CH: And they successfully muted the press or turn the press into a megaphone. You have examples of that, how when Smedley Butler exposed this plot, he was discredited on the front pages of the New York Times and everywhere else. But just in the last minute and a half, I want you to talk about where we are now, how dangerous a moment it is, and to what extent has these--have these historical antecedents informed us about where we’re going?
GR: Yeah. One of the important things is to see that as Biden came into office in the United States, he used the PR campaign of being the savior of democracy and kind of last bulwark against Trumpism as a halo that really permitted him to roll back so many of his campaign promises and to continue the US imperialist expansions abroad, as well as crackdowns internally on dissent. And in that regard, we should not simply be hoodwinked by this kind of “good cop, bad cop” logic that’s often operative in bourgeois democracies where you have the Democratic Party and the Republican Party kind of functioning in this capacity, and instead recognize that there has not been a serious reckoning with what happened on January 6th, and that even the Democratic Party has a vested interest in continuing to function as a kind of tolerant party for fascist elements, because those fascist elements, as we know from history, are the final solution to class struggle. So if capitalism is on its heels, if socialism is advancing, the capitalist ruling class is not going to allow itself to be overthrown peacefully, right? It will mobilize counterrevolutionary forces of the most draconian sort. And so the fact that under democratic leadership with Biden, you have the continuation of fascist organizations in the United States, US imperialism, we have these fascist elements that are really integral to the deep history of capitalism, and therefore, from our perspective, as those who are struggling for a more egalitarian world, we have to recognize that fascism takes different forms and different shapes, and that it’s always an element operative under capitalist rule and bourgeois democracy. As much as it can help us stave off certain fascist elements, will keep some of them in the wings in case there’s ever a real threat to bourgeois democratic and hence capitalist ruling.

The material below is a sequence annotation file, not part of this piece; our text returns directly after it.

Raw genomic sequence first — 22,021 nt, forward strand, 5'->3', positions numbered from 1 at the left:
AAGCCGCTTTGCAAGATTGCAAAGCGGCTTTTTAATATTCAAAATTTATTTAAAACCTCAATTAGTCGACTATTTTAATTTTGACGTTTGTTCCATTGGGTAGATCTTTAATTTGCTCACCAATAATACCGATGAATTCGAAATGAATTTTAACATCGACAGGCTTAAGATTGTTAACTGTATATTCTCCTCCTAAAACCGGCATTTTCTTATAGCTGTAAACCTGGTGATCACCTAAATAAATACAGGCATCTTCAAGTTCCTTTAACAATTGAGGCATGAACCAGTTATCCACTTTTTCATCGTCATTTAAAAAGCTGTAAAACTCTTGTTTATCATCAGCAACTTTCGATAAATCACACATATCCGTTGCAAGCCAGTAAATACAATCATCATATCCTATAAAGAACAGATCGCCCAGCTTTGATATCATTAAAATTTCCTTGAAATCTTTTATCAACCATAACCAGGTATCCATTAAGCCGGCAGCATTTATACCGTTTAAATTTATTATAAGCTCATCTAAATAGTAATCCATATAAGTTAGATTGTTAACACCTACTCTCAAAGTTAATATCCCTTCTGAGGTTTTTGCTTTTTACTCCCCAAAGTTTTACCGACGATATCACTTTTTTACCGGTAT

CH: Great. That was Gabriel Rockhill, Professor of Philosophy at Villanova University.